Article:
July 12, 2013 — Drug use is common among street children, posing serious threats to both their health and their chances for reintegration into society. It’s difficult to reduce drug use among street children without a good understanding of the problem, and up to now the research has been confined mainly to local studies with inconsistent results. Today, Addiction has published a systematic review of 50 studies of drug use among street children in 22 countries, shedding new light on the magnitude of the problem, the causes and health consequences of drug use among street children, and areas where new research is badly needed.Share This:According to this review by researchers from Moi University (Kenya), Indiana University (USA), Regenstrief Institute (USA) and University of Toronto (Canada), the most commonly used drug among street children in low- and middle-income countries is inhalants, things like glue, acetone, gasoline, and paint thinner. Street children likely gravitate toward inhalants because they’re cheap and legal, and therefore easy to get. (In contrast, street children in high-income countries tend to favour injection drugs, such as heroin.)Use of volatile solvents such as glue and gasoline is a major obstacle to street children being re-integrated into society and having a healthy and productive life once they are off the streets. Inhalants have been linked to cognitive and neurological impairment and psychological and physical dependence. They are also linked to sudden death from cardiac arrhythmia and other causes.The prevalence of drug use among street children varies widely among countries, from 14% in Nigeria to 92% in Honduras and Brazil. These estimates are several times higher than the World Health Organization’s estimates of drug use among non-street youth globally. The most common reasons street children give for using drugs are peer pressure, escapism, pleasure, curiosity, and increasing courage and strength for life on the streets.Dr. Paula Braitstein, the senior author of this study, says that one of the most valuable outcomes of this review is an understanding of what new research needs to be done. …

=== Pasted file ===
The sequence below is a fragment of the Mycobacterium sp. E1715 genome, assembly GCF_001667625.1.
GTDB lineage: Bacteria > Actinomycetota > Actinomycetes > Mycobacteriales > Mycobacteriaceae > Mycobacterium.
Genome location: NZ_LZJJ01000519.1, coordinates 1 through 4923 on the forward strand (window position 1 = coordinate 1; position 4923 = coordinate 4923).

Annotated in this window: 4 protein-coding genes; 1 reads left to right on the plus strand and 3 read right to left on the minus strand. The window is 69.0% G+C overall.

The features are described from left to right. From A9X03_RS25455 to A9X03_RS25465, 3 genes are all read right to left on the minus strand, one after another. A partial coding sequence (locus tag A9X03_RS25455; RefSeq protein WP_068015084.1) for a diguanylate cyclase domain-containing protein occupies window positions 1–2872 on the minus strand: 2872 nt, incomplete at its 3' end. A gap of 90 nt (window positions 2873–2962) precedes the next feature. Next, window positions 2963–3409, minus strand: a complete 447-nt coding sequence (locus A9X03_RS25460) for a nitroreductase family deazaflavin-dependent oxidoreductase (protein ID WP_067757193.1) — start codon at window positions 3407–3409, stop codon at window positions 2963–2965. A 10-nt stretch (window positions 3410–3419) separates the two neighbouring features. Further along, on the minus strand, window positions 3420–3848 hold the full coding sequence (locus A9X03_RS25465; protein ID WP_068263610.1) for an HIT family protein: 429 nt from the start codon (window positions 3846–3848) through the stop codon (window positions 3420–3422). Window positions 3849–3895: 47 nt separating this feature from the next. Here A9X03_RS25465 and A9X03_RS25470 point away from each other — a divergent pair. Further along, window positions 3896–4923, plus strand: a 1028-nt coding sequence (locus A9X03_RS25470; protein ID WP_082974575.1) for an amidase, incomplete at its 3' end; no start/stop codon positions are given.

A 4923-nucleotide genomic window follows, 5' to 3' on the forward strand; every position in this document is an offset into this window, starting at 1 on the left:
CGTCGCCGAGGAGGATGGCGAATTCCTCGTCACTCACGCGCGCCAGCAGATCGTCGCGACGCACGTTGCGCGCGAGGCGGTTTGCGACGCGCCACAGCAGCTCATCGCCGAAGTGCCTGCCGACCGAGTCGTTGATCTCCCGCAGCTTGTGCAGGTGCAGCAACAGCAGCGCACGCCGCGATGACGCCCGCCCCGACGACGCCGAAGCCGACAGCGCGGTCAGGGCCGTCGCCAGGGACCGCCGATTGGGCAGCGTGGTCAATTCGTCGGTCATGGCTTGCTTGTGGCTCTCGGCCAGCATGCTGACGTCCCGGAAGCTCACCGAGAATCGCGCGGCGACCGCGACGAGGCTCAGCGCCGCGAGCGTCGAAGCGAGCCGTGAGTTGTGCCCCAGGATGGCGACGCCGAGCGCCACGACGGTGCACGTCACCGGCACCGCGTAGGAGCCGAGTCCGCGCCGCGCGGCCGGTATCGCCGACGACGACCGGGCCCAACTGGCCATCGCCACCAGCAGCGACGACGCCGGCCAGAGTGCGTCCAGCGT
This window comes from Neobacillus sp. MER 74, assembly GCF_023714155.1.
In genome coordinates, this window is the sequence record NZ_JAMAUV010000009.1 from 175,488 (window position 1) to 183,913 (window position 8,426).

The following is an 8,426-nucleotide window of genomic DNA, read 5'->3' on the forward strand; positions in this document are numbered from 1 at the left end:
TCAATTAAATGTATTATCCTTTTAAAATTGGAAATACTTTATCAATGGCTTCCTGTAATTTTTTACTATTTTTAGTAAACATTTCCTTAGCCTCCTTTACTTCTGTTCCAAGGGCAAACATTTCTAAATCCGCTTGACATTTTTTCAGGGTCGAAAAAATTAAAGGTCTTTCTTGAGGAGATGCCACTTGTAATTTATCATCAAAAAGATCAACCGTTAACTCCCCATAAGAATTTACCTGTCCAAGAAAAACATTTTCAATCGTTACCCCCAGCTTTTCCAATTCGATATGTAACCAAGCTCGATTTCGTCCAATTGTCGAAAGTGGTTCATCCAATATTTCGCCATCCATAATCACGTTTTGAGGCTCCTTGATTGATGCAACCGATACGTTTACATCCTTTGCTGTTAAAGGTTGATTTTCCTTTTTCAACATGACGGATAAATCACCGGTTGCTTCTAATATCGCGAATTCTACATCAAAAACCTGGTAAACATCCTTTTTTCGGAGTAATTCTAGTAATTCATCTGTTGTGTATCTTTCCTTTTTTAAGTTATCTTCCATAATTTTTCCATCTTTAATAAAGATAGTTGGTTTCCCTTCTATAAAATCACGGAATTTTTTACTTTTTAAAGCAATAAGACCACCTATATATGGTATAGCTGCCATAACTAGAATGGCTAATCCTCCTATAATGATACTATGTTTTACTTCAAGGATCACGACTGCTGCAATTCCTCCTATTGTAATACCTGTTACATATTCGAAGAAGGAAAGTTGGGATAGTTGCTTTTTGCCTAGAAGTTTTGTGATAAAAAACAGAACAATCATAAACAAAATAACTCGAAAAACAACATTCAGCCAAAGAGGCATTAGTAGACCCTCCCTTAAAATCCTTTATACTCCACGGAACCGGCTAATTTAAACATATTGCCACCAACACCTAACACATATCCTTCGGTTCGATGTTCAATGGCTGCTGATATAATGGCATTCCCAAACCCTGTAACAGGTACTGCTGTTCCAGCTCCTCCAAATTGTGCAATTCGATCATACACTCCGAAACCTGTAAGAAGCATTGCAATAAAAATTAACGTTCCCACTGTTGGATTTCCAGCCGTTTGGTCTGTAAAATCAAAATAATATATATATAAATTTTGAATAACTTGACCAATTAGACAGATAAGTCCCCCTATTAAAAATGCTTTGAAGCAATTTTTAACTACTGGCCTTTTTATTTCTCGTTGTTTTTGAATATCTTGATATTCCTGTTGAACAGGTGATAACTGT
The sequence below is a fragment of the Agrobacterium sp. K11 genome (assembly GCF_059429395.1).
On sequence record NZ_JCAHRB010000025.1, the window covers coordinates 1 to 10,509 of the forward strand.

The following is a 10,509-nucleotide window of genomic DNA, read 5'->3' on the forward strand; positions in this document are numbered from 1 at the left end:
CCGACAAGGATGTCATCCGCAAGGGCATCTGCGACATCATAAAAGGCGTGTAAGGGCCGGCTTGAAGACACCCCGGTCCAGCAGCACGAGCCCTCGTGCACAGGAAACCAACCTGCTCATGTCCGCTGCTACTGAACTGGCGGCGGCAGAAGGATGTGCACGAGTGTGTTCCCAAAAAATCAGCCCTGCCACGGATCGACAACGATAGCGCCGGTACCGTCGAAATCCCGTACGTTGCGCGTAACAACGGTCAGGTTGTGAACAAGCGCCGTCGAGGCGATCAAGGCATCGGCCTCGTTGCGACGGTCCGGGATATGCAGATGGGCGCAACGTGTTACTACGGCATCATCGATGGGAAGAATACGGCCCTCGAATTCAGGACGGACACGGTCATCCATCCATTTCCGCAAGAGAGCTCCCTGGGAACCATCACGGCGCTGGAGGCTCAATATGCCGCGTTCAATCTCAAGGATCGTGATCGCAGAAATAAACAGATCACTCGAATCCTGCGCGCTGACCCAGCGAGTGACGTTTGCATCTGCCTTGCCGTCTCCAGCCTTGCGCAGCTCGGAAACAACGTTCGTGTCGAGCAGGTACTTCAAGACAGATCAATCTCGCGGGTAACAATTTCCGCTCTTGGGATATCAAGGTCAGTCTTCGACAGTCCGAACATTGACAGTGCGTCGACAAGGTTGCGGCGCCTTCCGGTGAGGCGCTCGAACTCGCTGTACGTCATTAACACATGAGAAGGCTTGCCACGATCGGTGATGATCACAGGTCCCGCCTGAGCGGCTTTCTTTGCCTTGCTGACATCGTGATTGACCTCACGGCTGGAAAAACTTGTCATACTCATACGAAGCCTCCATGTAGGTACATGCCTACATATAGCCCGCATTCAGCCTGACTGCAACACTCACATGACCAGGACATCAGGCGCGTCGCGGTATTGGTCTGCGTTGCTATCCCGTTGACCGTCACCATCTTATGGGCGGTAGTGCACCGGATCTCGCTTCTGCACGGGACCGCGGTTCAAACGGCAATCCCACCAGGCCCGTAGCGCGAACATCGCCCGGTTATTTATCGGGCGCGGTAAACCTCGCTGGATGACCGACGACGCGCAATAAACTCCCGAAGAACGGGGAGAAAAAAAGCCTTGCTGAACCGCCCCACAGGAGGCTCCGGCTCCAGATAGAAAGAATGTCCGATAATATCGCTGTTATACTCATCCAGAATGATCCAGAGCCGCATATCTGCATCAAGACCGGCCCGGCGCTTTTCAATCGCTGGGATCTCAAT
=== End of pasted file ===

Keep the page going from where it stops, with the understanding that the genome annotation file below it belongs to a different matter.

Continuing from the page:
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Single men, smokers at higher risk for oral human papillomavirus infection